Shoulder impingement syndrome | Surgeons tell patients say no to surgery in new research
You had shoulder pain and your health care provider gave you a diagnosis of shoulder impingement syndrome. Why did you get this diagnosis? What does it mean?
For one thing, when you have shoulder pain that has a somewhat nondescript cause (your whole shoulder is problematic), shoulder impingement is often used as a diagnostic term to validate treatment. Impingement means something is trapped and being squeezed. In this case, it is your rotator cuff tendons. They are being trapped under and being squeezed by the acromion, a bony “wing” of the shoulder blade. In the illustration below this is shown in the example of the EXTERNAL IMPINGEMENT.
So if you tell your health provider you have pain trying to reach for something at shoulder level or above your head, shoulder impingement will likely be discussed along with possible treatments.
Shoulder instability is very treatable with Prolotherapy, see our main page Prolotherapy for Shoulder Pain for more treatment information.
Is shoulder impingement a diagnosis or a symptom of a bigger shoulder problem?
In our clinics, we do not like to describe shoulder impingement as a diagnosis. We like to describe it as a symptom of shoulder instability. What this means is that if you try to repair shoulder impingement alone without addressing the problems of the shoulder which can cause the tendons to be trapped or the problems of the extra pressure of bursitis or swelling causing irritation, pain and constant wearing and weakening of the rotator cuff tendons, you will likely not be successful.
In research, doctors in Germany wanted to make clear that shoulder impingement is indeed, a whole shoulder issue and treatment should include
The German team from the Technical University of Munich writing in the German language journal Der Orthopäde (Orthopedics) reported these findings:
- Isolated impingement syndrome of the shoulder is the most common diagnosis in shoulder disorders and is of high relevance in orthopedic sports medicine.
- In fact, impingement of the shoulder is not the diagnosis but rather a symptom of a functional or even a structural shoulder damage. (We call this shoulder instability, the excessive motion of the shoulder due to weakened and damaged ligaments, allows the soft tissue of the rotator cuff to be pinched, caught, or impinged upon by the bones of the shoulder).
- Detailed knowledge about the different types of impingement and the underlying causes is essential to provide adequate treatment.
- Primarily, impingement of the shoulder should be treated nonoperatively.(1)
Which brings us to the latest research on surgery for shoulder impingement.
New research: No surgery for shoulder impingement syndrome. It’s “useless.”
This is from a press release issued by the University of Helsinki upon the publication of a new study from the University’s researchers in the July 19, 2018 edition of the British Medical Journal.(2)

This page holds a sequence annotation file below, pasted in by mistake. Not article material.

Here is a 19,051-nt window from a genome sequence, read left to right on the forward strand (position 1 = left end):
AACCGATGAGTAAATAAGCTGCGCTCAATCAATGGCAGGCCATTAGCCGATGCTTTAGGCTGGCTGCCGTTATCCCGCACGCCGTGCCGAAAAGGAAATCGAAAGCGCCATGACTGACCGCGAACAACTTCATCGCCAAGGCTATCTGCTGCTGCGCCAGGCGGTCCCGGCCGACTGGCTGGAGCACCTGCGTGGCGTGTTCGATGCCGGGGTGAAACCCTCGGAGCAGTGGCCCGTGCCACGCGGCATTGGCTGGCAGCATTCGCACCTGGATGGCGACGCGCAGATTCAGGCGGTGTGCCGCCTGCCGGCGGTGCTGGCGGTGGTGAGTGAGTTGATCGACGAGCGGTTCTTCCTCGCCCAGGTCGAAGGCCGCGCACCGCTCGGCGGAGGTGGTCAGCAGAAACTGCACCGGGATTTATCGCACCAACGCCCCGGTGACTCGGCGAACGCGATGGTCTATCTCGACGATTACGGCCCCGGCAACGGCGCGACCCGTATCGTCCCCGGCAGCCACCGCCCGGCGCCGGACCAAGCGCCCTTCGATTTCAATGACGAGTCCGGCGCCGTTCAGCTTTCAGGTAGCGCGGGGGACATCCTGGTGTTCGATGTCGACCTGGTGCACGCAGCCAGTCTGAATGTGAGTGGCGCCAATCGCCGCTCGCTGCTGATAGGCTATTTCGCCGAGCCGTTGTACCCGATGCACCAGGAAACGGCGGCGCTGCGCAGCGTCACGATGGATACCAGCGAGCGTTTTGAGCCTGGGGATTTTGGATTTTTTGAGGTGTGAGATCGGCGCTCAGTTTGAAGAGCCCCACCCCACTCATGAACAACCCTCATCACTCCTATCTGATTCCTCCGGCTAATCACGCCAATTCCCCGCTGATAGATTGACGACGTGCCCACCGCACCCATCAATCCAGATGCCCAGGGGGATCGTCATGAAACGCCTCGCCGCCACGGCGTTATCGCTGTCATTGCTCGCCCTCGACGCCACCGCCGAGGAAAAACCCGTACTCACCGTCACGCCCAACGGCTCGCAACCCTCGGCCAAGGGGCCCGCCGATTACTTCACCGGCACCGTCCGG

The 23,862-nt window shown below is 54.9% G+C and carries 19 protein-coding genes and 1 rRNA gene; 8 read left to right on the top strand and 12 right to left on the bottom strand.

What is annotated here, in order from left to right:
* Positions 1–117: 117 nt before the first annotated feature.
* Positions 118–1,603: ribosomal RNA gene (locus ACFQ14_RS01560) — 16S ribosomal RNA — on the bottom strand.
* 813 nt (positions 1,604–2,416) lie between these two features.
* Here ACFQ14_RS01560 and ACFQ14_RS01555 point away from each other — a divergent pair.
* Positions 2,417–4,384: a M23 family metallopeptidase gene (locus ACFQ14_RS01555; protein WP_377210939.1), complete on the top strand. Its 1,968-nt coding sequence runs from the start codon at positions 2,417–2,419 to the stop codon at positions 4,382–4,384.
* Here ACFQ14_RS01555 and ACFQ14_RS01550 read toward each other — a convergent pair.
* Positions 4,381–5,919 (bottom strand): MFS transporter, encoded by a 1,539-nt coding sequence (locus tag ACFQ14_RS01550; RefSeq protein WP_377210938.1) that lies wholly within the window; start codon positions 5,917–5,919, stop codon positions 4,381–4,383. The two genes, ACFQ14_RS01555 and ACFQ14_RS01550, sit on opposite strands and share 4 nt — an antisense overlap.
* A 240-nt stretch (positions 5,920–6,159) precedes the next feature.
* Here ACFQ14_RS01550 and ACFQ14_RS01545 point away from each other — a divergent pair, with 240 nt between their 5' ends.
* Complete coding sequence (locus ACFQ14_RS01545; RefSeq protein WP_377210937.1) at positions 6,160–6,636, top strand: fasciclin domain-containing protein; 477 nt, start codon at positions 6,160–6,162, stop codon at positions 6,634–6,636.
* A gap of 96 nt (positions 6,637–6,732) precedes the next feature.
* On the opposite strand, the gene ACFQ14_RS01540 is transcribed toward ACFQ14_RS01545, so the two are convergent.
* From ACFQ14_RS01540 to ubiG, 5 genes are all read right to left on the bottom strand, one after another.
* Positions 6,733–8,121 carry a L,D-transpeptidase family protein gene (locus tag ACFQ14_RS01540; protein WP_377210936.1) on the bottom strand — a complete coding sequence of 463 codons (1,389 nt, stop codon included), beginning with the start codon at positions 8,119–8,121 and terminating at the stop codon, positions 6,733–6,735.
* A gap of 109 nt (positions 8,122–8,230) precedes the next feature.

“In a landmark study published this week in the British Medical Journal, (our) researchers show that one of the most common surgical procedures in the Western world is probably unnecessary.”
“Keyhole (arthroscopic) surgeries of the shoulder are useless for patients with “shoulder impingement”, the most common diagnosis in patients with shoulder pain.”
“These results show that this type of surgery is not an effective form of treatment for this most common shoulder complaint. With results as crystal clear as this, we expect that this will lead to major changes in contemporary treatment practices,” said the study’s principal investigators chief surgeon Mika Paavola and professor Teppo Järvinen from the Helsinki University Hospital and University of Helsinki.”(3)
Surgery useless? Then what type of treatments can I get? A different surgery? Non-surgical Prolotherapy?
Arthroscopic shoulder impingement surgery shaves down the bone of the acromion to give the rotator tendons more room to move about pain-free. We now see that this is a useless surgery in the long-run. Rotator cuff tendon surgery then may be recommended for lack of anything better than conservative treatments including pain medication, anti-inflammatory medication, physical therapy and exercise did not offer a positive response.
We feel that someone suffering from impingement syndrome should seek a consultation with a Prolotherapist for a non-surgical regenerative medicine consultation before jumping into rotator cuff surgery.
In our office, we stimulate the soft tissue of the shoulder to repair with Prolotherapy injections to the ligaments and tendinous insertions of the rotator cuff and deltoid. Prolotherapy, in combination with gradual re-strengthening of the rotator cuff muscles, gives an excellent chance for a full recovery.
Prolotherapy gets rid of the impingement by stabilizing the acromioclavicular (smaller shoulder joint) or the glenohumeral joint (larger shoulder joint). The excessive motion that was pinching the tendon no longer occurs, because the joint is stabilized. The excessive motion is gone, the pinching and symptoms are gone, and over time the bone spur will be reabsorbed by the body.
Danielle Steilen-Matias, PA-C | Katherine Worsnick, PA-C | Ross Hauser, MD | David Woznica, MD
1 Beirer M, Imhoff AB, Braun S. Impingement syndromes of the shoulder. Orthopade. 2017 Apr;46(4):373-386. [Google Scholar]
2 Paavola M, Malmivaara A, Taimela S, Kanto K, Inkinen J, Kalske J, Sinisaari I, Savolainen V, Ranstam J, Järvinen TL. Subacromial decompression versus diagnostic arthroscopy for shoulder impingement: randomised, placebo surgery controlled clinical trial. bmj. 2018 Jul 19;362:k2860. [Google Scholar]
3. University of Helsinki press release – Finnish study shows that most common shoulder operation is no more beneficial than placebo surgery